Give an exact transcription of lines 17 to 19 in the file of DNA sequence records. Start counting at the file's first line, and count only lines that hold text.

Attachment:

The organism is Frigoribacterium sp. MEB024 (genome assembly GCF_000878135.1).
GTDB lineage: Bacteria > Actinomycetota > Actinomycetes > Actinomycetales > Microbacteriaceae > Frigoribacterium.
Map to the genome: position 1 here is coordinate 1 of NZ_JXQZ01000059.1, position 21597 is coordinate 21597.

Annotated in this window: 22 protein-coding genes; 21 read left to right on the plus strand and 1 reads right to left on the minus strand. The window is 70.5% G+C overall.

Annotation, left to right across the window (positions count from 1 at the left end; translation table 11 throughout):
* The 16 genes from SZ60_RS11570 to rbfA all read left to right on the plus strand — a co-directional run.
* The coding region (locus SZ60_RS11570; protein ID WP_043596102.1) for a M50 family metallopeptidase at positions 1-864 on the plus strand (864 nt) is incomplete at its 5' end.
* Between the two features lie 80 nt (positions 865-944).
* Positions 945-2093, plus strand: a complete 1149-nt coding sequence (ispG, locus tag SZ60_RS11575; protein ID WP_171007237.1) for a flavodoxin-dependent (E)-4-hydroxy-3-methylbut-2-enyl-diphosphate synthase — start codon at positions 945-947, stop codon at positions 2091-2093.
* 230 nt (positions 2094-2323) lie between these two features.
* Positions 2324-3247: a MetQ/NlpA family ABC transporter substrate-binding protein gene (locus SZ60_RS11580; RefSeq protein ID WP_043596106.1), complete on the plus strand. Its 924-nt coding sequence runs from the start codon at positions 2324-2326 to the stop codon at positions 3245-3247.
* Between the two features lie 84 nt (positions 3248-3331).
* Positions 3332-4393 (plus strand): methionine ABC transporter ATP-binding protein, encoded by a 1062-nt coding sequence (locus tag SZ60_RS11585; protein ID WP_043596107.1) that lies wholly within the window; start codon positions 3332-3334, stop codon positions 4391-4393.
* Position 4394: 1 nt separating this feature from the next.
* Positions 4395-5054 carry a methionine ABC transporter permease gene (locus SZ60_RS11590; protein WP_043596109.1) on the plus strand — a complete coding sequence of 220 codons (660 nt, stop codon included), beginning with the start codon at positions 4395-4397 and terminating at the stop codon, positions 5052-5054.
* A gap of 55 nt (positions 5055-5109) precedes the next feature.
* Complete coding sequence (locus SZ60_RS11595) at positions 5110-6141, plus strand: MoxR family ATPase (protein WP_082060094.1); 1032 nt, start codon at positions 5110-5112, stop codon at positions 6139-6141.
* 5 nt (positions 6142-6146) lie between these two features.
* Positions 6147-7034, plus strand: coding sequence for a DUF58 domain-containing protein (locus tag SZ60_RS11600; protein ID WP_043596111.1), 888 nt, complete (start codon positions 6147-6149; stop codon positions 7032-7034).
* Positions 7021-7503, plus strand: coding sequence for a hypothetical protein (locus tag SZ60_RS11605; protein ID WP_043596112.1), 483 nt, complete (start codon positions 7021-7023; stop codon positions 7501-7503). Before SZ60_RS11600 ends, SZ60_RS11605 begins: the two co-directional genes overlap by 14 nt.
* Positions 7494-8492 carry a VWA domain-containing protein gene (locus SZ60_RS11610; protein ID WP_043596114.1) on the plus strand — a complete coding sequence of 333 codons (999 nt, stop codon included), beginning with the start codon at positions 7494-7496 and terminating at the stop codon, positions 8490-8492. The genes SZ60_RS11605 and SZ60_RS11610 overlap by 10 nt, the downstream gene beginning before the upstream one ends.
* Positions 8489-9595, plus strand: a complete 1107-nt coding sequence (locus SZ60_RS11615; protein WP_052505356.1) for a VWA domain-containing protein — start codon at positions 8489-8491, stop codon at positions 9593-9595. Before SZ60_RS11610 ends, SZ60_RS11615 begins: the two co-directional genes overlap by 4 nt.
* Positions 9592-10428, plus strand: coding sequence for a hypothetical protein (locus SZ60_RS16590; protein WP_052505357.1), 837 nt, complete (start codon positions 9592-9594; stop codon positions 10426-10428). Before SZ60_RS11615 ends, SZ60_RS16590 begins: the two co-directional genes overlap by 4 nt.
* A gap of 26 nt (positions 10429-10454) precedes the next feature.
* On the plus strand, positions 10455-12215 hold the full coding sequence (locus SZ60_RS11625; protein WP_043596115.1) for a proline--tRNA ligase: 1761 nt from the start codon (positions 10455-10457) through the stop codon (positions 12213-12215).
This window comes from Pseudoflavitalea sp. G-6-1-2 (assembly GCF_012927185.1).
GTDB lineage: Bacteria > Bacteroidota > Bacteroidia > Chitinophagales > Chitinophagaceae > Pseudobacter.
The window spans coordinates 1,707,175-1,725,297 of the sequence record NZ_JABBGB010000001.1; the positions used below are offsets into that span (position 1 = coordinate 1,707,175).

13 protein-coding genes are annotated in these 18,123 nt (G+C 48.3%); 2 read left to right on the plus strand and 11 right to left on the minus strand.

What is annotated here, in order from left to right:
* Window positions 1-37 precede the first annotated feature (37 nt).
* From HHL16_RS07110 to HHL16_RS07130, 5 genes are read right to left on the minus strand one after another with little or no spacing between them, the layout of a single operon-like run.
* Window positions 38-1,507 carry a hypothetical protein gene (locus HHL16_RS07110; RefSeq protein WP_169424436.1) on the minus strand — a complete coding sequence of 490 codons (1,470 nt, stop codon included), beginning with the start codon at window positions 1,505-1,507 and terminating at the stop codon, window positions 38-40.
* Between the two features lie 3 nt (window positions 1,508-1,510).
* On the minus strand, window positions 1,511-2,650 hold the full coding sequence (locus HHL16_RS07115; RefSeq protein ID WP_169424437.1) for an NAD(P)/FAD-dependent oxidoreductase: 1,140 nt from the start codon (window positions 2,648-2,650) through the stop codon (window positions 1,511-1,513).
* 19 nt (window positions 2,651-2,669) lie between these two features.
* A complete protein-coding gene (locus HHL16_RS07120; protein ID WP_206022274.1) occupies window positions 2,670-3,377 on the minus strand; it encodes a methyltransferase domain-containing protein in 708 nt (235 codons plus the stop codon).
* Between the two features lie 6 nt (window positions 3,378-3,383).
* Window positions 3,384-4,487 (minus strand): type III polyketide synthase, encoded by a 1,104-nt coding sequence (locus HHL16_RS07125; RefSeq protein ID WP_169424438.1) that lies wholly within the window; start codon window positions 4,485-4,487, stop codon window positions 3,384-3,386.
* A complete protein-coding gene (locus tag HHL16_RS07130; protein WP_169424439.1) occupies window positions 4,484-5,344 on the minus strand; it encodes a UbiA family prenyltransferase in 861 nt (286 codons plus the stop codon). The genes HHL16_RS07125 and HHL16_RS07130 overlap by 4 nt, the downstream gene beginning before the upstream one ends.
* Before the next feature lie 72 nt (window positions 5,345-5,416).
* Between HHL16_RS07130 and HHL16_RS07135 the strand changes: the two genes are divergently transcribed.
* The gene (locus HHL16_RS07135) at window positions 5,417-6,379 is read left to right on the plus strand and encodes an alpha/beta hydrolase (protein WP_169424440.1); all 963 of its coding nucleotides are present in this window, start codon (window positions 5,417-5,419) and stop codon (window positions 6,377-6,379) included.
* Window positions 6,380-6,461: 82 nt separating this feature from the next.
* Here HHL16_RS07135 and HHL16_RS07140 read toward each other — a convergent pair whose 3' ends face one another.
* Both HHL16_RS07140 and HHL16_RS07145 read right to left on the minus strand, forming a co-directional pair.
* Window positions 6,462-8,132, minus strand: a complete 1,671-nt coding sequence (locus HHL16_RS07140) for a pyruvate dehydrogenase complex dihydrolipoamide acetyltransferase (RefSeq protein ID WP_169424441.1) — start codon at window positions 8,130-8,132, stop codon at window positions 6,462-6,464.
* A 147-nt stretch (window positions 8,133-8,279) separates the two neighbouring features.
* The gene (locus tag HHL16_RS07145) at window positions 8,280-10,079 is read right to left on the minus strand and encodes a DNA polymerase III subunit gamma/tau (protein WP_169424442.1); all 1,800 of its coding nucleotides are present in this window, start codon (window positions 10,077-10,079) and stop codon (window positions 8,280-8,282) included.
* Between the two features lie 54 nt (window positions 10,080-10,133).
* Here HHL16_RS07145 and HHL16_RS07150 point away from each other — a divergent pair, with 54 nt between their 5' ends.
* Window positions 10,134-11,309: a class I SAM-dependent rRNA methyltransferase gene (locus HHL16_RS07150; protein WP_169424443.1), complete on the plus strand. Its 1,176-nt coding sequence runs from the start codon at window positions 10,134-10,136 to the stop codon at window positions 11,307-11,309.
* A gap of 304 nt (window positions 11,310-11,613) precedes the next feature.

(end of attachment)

* Complete coding sequence (locus SZ60_RS11595) at positions 5110-6141, plus strand: MoxR family ATPase (protein WP_082060094.1); 1032 nt, start codon at positions 5110-5112, stop codon at positions 6139-6141.
* 5 nt (positions 6142-6146) lie between these two features.
* Positions 6147-7034, plus strand: coding sequence for a DUF58 domain-containing protein (locus tag SZ60_RS11600; protein ID WP_043596111.1), 888 nt, complete (start codon positions 6147-6149; stop codon positions 7032-7034).